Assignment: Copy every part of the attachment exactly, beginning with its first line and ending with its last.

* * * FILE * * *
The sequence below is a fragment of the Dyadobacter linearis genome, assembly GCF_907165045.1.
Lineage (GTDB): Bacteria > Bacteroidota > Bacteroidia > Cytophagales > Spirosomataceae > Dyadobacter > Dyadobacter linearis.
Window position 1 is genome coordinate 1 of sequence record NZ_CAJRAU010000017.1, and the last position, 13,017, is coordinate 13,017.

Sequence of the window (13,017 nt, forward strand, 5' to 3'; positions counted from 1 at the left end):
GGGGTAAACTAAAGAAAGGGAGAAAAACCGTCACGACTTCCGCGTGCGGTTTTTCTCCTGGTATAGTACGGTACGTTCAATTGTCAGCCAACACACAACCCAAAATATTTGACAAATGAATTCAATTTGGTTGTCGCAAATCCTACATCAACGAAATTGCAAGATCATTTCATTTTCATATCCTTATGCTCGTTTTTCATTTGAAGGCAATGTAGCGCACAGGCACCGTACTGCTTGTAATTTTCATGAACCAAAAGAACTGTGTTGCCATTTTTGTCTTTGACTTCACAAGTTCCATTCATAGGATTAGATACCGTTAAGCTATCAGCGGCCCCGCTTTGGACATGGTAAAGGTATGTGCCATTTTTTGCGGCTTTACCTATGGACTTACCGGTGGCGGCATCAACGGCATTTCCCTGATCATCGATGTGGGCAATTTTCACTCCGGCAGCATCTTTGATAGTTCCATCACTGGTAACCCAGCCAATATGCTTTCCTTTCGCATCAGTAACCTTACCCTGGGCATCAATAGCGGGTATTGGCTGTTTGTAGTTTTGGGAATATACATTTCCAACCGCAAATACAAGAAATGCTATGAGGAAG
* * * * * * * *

The sequence below is a fragment of the Dyadobacter linearis genome, assembly GCF_907165045.1.
Lineage (GTDB): Bacteria > Bacteroidota > Bacteroidia > Cytophagales > Spirosomataceae > Dyadobacter > Dyadobacter linearis.
Window position 1 is genome coordinate 1 of sequence record NZ_CAJRAU010000017.1, and the last position, 13,017, is coordinate 13,017.

Sequence of the window (13,017 nt, forward strand, 5' to 3'; positions counted from 1 at the left end):
GGGGTAAACTAAAGAAAGGGAGAAAAACCGTCACGACTTCCGCGTGCGGTTTTTCTCCTGGTATAGTACGGTACGTTCAATTGTCAGCCAACACACAACCCAAAATATTTGACAAATGAATTCAATTTGGTTGTCGCAAATCCTACATCAACGAAATTGCAAGATCATTTCATTTTCATATCCTTATGCTCGTTTTTCATTTGAAGGCAATGTAGCGCACAGGCACCGTACTGCTTGTAATTTTCATGAACCAAAAGAACTGTGTTGCCATTTTTGTCTTTGACTTCACAAGTTCCATTCATAGGATTAGATACCGTTAAGCTATCAGCGGCCCCGCTTTGGACATGGTAAAGGTATGTGCCATTTTTTGCGGCTTTACCTATGGACTTACCGGTGGCGGCATCAACGGCATTTCCCTGATCATCGATGTGGGCAATTTTCACTCCGGCAGCATCTTTGATAGTTCCATCACTGGTAACCCAGCCAATATGCTTTCCTTTCGCATCAGTAACCTTACCCTGGGCATCAATAGCGGGTATTGGCTGTTTGTAGTTTTGGGAATATACATTTCCAACCGCAAATACAAGAAATGCTATGAGGAAG